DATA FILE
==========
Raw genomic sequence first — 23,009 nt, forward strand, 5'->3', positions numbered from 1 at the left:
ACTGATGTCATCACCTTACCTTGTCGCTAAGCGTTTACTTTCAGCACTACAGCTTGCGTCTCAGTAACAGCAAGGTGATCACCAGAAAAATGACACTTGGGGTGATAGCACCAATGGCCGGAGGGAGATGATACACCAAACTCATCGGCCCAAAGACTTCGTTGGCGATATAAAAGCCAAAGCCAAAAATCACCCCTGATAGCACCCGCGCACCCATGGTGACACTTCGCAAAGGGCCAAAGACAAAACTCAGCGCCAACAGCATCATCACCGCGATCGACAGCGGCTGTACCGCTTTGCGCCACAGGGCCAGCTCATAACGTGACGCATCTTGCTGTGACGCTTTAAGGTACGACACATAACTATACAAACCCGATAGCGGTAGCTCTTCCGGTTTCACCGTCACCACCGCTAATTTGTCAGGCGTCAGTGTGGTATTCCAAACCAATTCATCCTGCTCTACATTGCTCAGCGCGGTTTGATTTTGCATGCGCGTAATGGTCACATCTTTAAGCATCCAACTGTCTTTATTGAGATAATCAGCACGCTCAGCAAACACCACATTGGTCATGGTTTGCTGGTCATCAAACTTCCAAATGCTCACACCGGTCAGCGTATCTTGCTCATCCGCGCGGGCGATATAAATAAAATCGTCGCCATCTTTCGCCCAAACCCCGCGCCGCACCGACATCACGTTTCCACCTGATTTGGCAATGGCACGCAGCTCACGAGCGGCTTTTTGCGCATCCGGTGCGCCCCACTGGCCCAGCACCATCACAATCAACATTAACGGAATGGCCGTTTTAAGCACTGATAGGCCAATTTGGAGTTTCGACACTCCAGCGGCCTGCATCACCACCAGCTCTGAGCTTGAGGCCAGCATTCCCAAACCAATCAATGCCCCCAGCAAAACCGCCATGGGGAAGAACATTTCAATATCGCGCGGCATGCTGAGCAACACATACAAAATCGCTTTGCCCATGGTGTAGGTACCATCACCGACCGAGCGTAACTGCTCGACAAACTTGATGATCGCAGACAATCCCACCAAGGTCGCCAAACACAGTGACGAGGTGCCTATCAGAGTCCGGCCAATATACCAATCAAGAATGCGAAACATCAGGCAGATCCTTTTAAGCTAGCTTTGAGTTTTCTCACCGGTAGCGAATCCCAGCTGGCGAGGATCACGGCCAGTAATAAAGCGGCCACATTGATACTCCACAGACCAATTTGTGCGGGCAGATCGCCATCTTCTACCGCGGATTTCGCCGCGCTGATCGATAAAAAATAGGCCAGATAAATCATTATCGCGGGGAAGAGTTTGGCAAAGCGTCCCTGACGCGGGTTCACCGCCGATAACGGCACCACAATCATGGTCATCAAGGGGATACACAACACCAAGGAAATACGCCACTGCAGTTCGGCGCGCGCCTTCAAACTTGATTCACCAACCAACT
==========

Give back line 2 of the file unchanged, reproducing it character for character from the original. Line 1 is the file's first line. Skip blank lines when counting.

ACTGATGTCATCACCTTACCTTGTCGCTAAGCGTTTACTTTCAGCACTACAGCTTGCGTCTCAGTAACAGCAAGGTGATCACCAGAAAAATGACACTTGGGGTGATAGCACCAATGGCCGGAGGGAGATGATACACCAAACTCATCGGCCCAAAGACTTCGTTGGCGATATAAAAGCCAAAGCCAAAAATCACCCCTGATAGCACCCGCGCACCCATGGTGACACTTCGCAAAGGGCCAAAGACAAAACTCAGCGCCAACAGCATCATCACCGCGATCGACAGCGGCTGTACCGCTTTGCGCCACAGGGCCAGCTCATAACGTGACGCATCTTGCTGTGACGCTTTAAGGTACGACACATAACTATACAAACCCGATAGCGGTAGCTCTTCCGGTTTCACCGTCACCACCGCTAATTTGTCAGGCGTCAGTGTGGTATTCCAAACCAATTCATCCTGCTCTACATTGCTCAGCGCGGTTTGATTTTGCATGCGCGTAATGGTCACATCTTTAAGCATCCAACTGTCTTTATTGAGATAATCAGCACGCTCAGCAAACACCACATTGGTCATGGTTTGCTGGTCATCAAACTTCCAAATGCTCACACCGGTCAGCGTATCTTGCTCATCCGCGCGGGCGATATAAATAAAATCGTCGCCATCTTTCGCCCAAACCCCGCGCCGCACCGACATCACGTTTCCACCTGATTTGGCAATGGCACGCAGCTCACGAGCGGCTTTTTGCGCATCCGGTGCGCCCCACTGGCCCAGCACCATCACAATCAACATTAACGGAATGGCCGTTTTAAGCACTGATAGGCCAATTTGGAGTTTCGACACTCCAGCGGCCTGCATCACCACCAGCTCTGAGCTTGAGGCCAGCATTCCCAAACCAATCAATGCCCCCAGCAAAACCGCCATGGGGAAGAACATTTCAATATCGCGCGGCATGCTGAGCAACACATACAAAATCGCTTTGCCCATGGTGTAGGTACCATCACCGACCGAGCGTAACTGCTCGACAAACTTGATGATCGCAGACAATCCCACCAAGGTCGCCAAACACAGTGACGAGGTGCCTATCAGAGTCCGGCCAATATACCAATCAAGAATGCGAAACATCAGGCAGATCCTTTTAAGCTAGCTTTGAGTTTTCTCACCGGTAGCGAATCCCAGCTGGCGAGGATCACGGCCAGTAATAAAGCGGCCACATTGATACTCCACAGACCAATTTGTGCGGGCAGATCGCCATCTTCTACCGCGGATTTCGCCGCGCTGATCGATAAAAAATAGGCCAGATAAATCATTATCGCGGGGAAGAGTTTGGCAAAGCGTCCCTGACGCGGGTTCACCGCCGATAACGGCACCACAATCATGGTCATCAAGGGGATACACAACACCAAGGAAATACGCCACTGCAGTTCGGCGCGCGCCTTCAAACTTGATTCACCAACCAACT